Some of Bella Vista’s beans end up at your local Starbucks. Again, we weren’t sure how well all this would go over with a kid who has never tasted coffee, but as we’ve often found, these things are hard to predict. Seeing a working factory in operation and climbing over burlap bags of beans has a certain appeal to children, especially when there are a few of them along to play together.

Chillin’ on Lake Atitlan

After five days of one-on-one instruction and trying to think in another language, my brain hurts and Alina has had enough of being at school while on vacation.

We’ve all also had enough of the lumpy beds and the grotty shower at the family homestay. It’s time to get out into the countryside. We plop down $7 each for a shuttle van ride and we’re on our way along the winding road to Panajachel and Lake Atitlan.

We’ve made reservations for most nights; family travel isn’t as conducive to just winging it. For the night in Panajachel we’re winging it though, which turns out fine. A tout leads us to a huge junior suite with full living room, two queen beds, a kitchenette, and a nice swimming pool downstairs — a great deal at fifty bucks.

Panajachel isn’t much to look at, but it’s got two things going for it: a great location on the lake and some of the best shopping deals in the country. It’s a little girl’s shopping dream come true, with all kinds of sparkly bead necklaces, bracelets, and little purses. The wife is thrilled too since prices are far cheaper here than in Antigua. Both of them come back to the room loaded up.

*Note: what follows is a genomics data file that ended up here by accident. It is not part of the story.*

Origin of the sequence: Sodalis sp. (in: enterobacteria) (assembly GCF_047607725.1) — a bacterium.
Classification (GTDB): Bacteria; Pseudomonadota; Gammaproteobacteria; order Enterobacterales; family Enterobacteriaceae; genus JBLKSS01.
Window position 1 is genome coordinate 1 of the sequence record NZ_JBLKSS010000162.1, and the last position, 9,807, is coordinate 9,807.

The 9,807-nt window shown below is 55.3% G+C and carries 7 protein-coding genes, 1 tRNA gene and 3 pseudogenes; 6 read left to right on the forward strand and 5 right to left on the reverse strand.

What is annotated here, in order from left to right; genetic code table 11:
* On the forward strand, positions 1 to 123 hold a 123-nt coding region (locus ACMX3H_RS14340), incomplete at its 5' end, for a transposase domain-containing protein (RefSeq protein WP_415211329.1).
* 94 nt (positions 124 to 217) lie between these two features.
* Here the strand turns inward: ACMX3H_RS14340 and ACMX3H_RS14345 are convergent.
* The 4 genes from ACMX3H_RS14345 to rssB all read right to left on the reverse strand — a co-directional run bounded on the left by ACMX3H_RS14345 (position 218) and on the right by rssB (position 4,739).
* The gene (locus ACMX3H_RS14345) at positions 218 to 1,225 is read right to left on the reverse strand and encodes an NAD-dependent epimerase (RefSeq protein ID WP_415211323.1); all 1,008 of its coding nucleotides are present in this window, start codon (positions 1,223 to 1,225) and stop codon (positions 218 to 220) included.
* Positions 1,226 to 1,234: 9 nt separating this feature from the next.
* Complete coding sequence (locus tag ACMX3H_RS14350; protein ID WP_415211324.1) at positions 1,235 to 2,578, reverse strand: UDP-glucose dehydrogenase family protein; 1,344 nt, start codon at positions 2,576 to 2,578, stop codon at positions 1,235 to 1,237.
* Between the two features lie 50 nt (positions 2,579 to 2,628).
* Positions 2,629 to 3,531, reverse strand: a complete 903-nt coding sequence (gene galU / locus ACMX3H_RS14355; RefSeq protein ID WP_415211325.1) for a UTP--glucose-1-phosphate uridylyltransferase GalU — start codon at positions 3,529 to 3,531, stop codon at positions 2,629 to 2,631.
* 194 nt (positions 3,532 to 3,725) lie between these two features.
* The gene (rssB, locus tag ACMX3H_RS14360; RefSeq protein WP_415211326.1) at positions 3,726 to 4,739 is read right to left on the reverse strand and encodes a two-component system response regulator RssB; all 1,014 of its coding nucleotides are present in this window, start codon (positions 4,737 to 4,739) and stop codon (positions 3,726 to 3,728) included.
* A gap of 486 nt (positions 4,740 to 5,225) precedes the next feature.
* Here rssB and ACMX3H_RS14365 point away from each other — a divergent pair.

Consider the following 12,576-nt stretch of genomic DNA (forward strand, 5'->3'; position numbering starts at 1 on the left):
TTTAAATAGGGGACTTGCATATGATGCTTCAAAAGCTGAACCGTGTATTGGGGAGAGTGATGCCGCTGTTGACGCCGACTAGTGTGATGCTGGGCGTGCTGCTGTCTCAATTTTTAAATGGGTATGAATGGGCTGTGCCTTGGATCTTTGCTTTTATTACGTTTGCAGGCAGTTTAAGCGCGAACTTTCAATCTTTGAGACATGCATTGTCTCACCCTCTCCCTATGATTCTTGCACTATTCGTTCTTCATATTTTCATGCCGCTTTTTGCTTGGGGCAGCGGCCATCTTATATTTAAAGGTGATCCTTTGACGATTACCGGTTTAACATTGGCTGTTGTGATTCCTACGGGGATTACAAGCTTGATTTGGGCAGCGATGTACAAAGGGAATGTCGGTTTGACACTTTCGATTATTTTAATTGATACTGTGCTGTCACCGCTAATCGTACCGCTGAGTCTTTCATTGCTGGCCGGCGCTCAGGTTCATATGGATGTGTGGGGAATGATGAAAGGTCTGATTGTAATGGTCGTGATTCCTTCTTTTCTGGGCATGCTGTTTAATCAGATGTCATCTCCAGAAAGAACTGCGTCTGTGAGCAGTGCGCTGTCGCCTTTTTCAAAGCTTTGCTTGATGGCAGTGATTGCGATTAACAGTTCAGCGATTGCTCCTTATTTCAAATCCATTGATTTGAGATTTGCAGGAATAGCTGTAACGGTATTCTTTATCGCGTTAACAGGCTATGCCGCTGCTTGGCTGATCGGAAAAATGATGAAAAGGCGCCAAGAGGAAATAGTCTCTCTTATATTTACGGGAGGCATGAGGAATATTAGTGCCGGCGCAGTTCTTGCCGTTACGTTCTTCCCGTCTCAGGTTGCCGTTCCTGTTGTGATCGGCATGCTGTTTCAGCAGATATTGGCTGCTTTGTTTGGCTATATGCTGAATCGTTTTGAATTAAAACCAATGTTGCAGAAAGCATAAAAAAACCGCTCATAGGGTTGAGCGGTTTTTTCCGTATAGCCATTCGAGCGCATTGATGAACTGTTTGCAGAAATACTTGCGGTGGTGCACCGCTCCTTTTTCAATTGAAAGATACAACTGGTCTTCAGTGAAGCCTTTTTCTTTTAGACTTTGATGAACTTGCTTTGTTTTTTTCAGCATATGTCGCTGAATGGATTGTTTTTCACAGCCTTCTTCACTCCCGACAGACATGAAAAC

We spend the next few nights in paradise, perched on a cliff over the lake, at hotel Casa del Mundo a few ferry stops away. We’ve grabbed the largest room there is and it’s $60 a night, with one of the best panoramic views I’ve had from any hotel ever.

We spend the whole time swimming in the lake, lying in hammocks, and eating great food, with one hike thrown in to take a stab at exploration.

From the top of a pyramid to the side of a steep mountain, Guatemala has turned out to be just the ticket for a unique family vacation.

Tim Leffel at his Spanish class in Guatemala



Tim Leffel has written several books on traveling well for less including The World's Cheapest Destinations, Make Your Travel Dollars Worth a Fortune and Traveler's Tool Kit: Mexico and Central America (co-written with Rob Sangster). He also edits the narrative webzine Perceptive Travel.

 

Visit our Tim Leffel Page with links to all his stories.

 

Read more GoNOMAD stories about Guatemala

 

Guatemala

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A Threads of Sisterhood: Weaving With Mayan Women in Guatemala By Sheila Mary Koch
Vacation in Guatemala By Tim Leffel ACome on, letAs go to the top!A Alina says as she scrambles up
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DESTINATION MINI GUIDE: Todos Santos CuchumatA!n, Guatemala By Sheila Mary Koch Todos
Lake Atitlan, seen from Palopo - photos by David Rich What-a Ball-a in Guatemala
, Guatemala: Mayan Culture Survives Tourism By Mary Hammerbeck The ancient, craterous lake
The pyramid at Caracol - photos by Matthew Kadey Biking Belize and Guatemala: From
El Mirador, Guatemala: La Gran Aventura By Tim Brewer The view